As a vocal proponent for animal agriculture, I receive many letters, emails and phone calls from those who read this column, thanking me for standing up for agriculture or sharing their story. I love receiving that feedback.
I love knowing that there are so many people out there who believe that the majority of those involved in the livestock industry — from producers to veterinarians, government and association representatives to allied industries — are noble in spirit.
I believe that the majority of those involved in animal agriculture in this country are working daily to be good stewards of the land, air, water and livestock.
I believe that we share a common goal of providing a safe and wholesome food supply while caring for and handling our livestock with the welfare of all as a top priority.
I like it when people agree with what I have to say. However, being unpopular is not necessarily a bad thing, either.
As a matter of fact, in the years since I began putting my opinions “out there” in print and on air, there have been several petitions against me in hopes of convincing local radio stations to take my commentary off the air.
I’ve always heard that the selling does not begin until you hear the word “no.” I can say with a great degree of certainty that the woman who left the message on my voicemail this morning was telling me “no” in a very colorful manner. She let me know that she absolutely cannot stand most of my commentaries.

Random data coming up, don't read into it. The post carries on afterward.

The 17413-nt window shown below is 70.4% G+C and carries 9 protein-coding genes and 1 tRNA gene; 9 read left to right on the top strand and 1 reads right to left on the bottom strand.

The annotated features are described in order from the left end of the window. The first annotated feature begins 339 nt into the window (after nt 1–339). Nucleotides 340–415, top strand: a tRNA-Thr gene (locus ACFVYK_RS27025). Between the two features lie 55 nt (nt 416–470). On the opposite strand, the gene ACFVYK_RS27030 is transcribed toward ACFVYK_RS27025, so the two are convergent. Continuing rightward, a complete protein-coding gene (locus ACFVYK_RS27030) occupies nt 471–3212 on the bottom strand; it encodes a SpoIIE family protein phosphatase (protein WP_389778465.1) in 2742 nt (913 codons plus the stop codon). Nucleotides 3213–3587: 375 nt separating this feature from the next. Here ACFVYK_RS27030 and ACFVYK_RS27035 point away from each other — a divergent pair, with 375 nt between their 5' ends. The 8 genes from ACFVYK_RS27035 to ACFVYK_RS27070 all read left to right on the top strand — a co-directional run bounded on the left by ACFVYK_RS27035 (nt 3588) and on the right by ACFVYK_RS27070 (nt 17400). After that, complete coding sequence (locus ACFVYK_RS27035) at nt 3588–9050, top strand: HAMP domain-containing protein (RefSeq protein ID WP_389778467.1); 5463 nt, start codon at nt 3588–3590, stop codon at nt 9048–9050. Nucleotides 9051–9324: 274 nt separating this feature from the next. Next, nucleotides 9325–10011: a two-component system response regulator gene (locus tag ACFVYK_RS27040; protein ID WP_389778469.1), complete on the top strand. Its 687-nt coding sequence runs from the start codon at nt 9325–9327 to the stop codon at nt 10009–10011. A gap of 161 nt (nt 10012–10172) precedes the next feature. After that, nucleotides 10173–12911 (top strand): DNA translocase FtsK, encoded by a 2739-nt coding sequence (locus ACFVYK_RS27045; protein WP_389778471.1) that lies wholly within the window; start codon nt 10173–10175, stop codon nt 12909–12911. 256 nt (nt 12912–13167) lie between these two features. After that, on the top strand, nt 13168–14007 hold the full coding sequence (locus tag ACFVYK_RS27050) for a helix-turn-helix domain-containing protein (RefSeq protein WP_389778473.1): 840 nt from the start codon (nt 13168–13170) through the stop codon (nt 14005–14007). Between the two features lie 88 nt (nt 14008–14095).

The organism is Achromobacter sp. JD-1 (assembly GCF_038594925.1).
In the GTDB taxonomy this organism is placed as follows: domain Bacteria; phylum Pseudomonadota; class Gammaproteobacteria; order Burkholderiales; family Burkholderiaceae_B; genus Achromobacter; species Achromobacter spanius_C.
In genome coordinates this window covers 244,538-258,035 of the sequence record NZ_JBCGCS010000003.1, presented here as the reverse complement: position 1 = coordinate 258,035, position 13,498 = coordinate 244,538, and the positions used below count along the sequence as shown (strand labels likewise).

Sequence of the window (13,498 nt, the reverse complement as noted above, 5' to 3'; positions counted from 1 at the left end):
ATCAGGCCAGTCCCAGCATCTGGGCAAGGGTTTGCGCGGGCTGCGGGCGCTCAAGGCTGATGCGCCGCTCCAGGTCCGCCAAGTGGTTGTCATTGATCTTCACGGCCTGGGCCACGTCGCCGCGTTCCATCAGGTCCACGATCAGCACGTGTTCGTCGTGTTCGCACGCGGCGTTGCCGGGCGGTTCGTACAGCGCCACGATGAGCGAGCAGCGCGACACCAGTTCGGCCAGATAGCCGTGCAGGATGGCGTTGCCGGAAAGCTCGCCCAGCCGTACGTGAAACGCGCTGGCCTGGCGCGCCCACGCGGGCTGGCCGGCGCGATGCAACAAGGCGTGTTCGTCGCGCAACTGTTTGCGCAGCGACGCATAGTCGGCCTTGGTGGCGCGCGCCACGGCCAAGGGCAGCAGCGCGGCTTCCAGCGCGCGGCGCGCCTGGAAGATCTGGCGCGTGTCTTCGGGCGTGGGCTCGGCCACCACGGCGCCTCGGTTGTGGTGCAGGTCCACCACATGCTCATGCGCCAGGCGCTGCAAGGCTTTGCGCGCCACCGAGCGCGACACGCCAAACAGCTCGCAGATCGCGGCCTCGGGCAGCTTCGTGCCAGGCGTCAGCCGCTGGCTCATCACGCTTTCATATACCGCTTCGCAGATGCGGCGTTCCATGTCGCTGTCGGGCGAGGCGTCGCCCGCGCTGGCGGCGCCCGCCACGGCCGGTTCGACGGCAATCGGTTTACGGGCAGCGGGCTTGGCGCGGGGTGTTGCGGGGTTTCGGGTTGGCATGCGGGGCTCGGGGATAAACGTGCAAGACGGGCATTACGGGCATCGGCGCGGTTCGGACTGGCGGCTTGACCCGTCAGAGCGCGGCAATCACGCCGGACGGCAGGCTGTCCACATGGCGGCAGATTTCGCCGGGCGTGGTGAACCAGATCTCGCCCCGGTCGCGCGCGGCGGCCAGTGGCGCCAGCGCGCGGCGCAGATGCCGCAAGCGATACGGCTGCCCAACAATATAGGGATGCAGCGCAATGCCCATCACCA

She does not feel that I know what I am talking about. My comments are in poor taste. None of the people in the office where she works can stand my report. She is offended by my commentary, and she gets no benefit from reading and listening to it.
Know that when you stand up for animal agriculture, there are going to be plenty of people who disagree with you. As a good friend of mine who with her husband and their family runs a dairy and hog farm in Minnesota has said many times, “If you are embarrassed about what you do, stay home.”
We do not all implement the same animal housing, welfare or feed formulations and regimens on our farms. Every animal is unique. Climates vary. Buildings and pastures and accessible water sources aren’t the same on every farm.
Our vaccination regimen and overall herd health management will vary depending upon climate, location, overall health of the animals and specific challenges encountered. Herd health programs need to be tailored for each individual herd or flock.
Animal agriculture isn’t a cookie-cutter process. Sometimes animals get sick and need to be treated with antibiotics. Sometimes there is a need to supplement magnesium in a cattle herd’s diet because they are grazing on quickly growing lush green grass that is low in magnesium.
Just do the right thing for the health and welfare of the animals on your farm every day and be proud of your hard work and contributions.